Thursday, October 23, 2014 

Leo Klein, Artist and Educator


Leo Klein taught for 37 years at the Waldorf school in Rotterdam, the Netherlands, his work including classes with elementary school children and with high school students. Since 1992 Leo Klein has traveled Canada and the United States, stopping at Waldorf school across the continent to share his artwork, observe, converse, laugh, and coach teachers, gently reiterating the basic pedagogical principles that underlie the work at Waldorf schools. Leo’s purpose is to generate conversations, with the hope that out of ...

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  • Four Leg Peg


    I first saw this easel design when I was living and working in Toronto, Canada. Two different schools had several in storage and brought them out to display signs or art work in progress at festivals or at special classroom events. Neither school used them for individual easels in full classes – I’m thinking they are a bit bulky for storing twenty or thirty at the end of the day, but one of my colleagues at the Alan Howard Waldorf ...

    EN PLEIN AIR


    The Viroqua, Wisconsin plein air painters keep Bakke Farm on their list of regional locations that offer beautiful rural views, and three painters came to the farm one Friday in August to catch a summer image. Kathy Fairchild arrived first. Kathy comes to the farm quite often; she and her husband have a garden over beside the barn, and I had a feeling she had a few ideas on what she wanted to paint. She walked around, sketch pad in hand, ...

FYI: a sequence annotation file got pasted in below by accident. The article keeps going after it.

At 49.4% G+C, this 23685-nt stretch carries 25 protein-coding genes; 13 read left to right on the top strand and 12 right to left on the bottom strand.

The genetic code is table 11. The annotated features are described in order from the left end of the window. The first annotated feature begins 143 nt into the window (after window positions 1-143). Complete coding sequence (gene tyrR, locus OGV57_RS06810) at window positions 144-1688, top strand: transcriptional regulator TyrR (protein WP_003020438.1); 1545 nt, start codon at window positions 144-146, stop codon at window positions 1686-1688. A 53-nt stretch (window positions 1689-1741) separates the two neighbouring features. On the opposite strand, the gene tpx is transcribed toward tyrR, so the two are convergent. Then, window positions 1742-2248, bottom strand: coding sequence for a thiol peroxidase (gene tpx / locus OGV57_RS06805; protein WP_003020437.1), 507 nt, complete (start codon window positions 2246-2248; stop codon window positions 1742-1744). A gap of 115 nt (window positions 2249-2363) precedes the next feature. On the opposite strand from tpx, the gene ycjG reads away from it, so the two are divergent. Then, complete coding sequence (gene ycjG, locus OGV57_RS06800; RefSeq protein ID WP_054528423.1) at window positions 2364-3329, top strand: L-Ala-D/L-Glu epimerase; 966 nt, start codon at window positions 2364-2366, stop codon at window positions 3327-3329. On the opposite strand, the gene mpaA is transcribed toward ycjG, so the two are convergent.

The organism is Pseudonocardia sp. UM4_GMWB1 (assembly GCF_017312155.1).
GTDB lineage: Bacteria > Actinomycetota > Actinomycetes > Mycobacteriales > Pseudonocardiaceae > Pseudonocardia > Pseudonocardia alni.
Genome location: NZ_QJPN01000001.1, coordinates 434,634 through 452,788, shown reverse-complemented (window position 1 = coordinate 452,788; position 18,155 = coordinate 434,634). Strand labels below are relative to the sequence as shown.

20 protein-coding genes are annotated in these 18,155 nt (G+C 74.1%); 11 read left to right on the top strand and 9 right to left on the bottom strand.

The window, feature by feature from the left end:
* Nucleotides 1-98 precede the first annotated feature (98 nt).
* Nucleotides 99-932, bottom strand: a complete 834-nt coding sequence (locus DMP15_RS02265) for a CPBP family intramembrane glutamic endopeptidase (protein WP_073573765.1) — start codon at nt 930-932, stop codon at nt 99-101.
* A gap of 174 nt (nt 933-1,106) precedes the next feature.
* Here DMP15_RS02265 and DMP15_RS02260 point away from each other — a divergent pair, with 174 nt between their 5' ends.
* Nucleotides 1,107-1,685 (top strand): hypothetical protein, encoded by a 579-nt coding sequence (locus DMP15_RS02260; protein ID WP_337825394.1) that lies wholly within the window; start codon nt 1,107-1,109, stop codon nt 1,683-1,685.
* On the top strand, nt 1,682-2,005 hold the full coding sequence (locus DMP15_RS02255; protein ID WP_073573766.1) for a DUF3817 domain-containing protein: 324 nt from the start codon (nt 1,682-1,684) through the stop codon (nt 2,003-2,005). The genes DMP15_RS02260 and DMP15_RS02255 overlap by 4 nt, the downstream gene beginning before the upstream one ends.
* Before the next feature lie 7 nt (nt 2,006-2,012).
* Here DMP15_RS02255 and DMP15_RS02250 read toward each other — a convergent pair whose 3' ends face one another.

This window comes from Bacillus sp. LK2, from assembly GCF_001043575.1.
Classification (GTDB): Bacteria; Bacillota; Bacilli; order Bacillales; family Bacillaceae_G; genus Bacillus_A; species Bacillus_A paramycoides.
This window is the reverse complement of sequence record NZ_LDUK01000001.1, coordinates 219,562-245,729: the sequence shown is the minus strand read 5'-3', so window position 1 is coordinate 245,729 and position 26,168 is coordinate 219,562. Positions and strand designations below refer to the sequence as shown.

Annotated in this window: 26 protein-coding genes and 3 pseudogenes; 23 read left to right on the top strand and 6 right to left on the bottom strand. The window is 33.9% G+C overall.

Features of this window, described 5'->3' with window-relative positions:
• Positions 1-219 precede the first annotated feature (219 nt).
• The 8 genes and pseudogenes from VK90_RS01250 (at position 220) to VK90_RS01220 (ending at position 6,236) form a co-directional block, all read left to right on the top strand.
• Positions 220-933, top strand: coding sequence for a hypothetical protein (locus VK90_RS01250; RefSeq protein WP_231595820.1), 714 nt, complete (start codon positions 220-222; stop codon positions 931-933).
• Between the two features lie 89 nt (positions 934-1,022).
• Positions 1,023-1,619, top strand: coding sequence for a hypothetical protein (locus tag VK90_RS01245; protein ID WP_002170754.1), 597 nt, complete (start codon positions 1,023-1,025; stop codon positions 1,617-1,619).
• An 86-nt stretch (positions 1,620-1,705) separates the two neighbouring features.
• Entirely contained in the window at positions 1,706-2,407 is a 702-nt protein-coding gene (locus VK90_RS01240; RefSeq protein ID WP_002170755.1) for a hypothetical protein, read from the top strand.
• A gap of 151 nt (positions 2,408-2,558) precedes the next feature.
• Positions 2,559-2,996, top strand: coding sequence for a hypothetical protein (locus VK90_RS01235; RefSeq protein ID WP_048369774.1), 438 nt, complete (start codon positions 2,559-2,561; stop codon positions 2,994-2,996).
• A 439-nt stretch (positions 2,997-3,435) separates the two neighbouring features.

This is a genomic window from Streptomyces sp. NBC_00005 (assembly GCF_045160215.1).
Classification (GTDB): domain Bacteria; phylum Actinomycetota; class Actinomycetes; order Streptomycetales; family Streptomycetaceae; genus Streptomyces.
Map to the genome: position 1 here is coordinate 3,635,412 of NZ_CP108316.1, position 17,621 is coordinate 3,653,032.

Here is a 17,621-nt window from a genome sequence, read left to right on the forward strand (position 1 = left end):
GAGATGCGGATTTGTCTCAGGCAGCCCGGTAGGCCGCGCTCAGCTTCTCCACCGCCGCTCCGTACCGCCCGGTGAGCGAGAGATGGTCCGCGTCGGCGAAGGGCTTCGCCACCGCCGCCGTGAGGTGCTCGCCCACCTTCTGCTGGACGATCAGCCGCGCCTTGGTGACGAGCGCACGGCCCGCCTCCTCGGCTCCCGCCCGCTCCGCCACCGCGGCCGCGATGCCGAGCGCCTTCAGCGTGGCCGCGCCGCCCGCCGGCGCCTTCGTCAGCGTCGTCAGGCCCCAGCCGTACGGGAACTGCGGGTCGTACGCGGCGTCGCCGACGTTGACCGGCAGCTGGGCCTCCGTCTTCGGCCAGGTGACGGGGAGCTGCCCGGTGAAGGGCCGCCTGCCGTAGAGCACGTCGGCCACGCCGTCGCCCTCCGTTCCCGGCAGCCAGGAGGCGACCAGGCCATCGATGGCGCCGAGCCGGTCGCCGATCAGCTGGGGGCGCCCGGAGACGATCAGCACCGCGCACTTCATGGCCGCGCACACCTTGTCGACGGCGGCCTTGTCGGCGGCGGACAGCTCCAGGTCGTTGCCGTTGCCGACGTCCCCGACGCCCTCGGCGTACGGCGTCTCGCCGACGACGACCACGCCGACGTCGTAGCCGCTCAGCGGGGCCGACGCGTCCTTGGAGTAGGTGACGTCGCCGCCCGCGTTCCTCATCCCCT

PIECE BY PIECE


    There was still clothesline tied to the old laundry poles in the sideyard of the Bakke Farm house, so I hung up my new quilt for a view, an art piece in an artistic setting. Quarter square triangle blocks, a standard in quilt piecing design, make up this subdued and yet vibrant piece, and I am looking forward to hanging it on the Cozy Chair, when winter rolls in. This quilt is beautiful, therefore a treasure, and it was a gift, ...

    Treasures in the Marketplace


    I first saw the bracelet at a music festival some years ago in Toronto.  The copper color caught my eye, and I was attracted by the beautiful design of the letters cut from metal. “What do these words say?” I asked the Tibetan vendor. “It’s a mantra,” he answered, “inviting enlightenment for everyone on earth.” That sounded good to me. I bought the metal wrist band and slipped it on. It felt good. It fit. I’ve worn that mantra on my wrist ever ...